Beyond Nature Writing

Need more world in your world? Been growing / birding / baking during lockdown & want to keep going? Hungry for all kinds of writing with the natural world at its centre? Upcoming titles, recent titles you might have missed & store faves. 

First up, a few titles published during or just before lockdown that you might not have had a chance to catch up with…

Aaron Bertelsen, Grow Fruit & Vegetables in Pots <<buy now>>

Urban sustainable living at its best, combining planting advice with recipes for what to do when that tomato plant fruits & fruits. Whether you're actively growing your own, or you're aspiring to a window box or pots, the book itself is a thing of beauty and wisdom. 

Kapka Kassabova, To the Lake <<buy now>>

Kassabova's third memoir is a journey of war and peace, and more. It's a deep plunge into healing – especially healing waters – and how to attend to/release ageing, grief, alienation & intergenerational trauma. Stunning.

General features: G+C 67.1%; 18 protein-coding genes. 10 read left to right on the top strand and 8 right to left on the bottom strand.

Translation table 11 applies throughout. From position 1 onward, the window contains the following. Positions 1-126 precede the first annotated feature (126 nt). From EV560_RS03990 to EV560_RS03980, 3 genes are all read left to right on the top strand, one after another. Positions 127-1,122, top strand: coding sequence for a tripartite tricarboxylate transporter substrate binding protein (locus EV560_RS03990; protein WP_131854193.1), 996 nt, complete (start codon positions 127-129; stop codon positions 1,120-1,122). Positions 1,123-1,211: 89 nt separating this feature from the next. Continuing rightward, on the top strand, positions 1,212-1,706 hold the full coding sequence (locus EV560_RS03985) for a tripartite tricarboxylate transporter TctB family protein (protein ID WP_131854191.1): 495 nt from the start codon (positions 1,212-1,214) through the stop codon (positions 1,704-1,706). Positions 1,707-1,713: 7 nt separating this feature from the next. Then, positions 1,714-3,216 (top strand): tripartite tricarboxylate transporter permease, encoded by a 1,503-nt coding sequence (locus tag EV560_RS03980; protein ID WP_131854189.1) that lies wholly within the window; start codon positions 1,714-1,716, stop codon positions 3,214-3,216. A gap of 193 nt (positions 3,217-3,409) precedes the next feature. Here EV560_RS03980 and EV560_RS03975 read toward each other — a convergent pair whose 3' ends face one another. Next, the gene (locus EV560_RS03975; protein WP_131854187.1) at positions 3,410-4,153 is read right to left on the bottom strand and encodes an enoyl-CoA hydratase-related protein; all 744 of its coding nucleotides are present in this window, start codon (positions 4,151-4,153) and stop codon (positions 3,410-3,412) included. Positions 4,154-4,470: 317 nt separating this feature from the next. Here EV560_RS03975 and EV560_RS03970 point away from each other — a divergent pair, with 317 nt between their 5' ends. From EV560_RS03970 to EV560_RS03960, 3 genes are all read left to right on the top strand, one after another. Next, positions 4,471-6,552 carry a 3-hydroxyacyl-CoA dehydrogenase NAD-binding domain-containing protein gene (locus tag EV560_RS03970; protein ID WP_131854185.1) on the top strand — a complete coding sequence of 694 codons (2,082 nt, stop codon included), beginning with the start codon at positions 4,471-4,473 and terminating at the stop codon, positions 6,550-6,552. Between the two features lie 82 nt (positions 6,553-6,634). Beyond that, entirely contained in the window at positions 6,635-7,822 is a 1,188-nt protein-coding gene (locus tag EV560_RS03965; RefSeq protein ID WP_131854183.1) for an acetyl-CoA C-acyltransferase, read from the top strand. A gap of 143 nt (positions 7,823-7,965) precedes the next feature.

Robin Wall Kimmerer, Braiding Sweetgrass <<buy here>>

There's not many books that literally hold the world together, and this is one of them. Plant biologist and member of the Citizen Potowatomi Nation, Kimmerer takes us close in to the seasons, scents and feels of the growing world to save it.

Loll Kirby & Adelina Lirius, Old Enough to Save the Planet <<buy here>>

School Strike's message remains just as urgent even though schools have been on hiatus & at home. This is a beautiful, welcoming book to read together that shows how everyone can take responsibility for & pleasure in the planet. 

Nina Lakhani, Who Killed Berta Cáceres? <<buy here>>

As its subtitle says, Lakhani's journalistic tour de force has everything: dams, death squads, and an Indigenous Defender's Battle for the Planet. A defiant, detailed account with comradeship, human and riverine, at the heart of it.

Dara McAnulty, Diary of a Young Naturalist <<buy here>>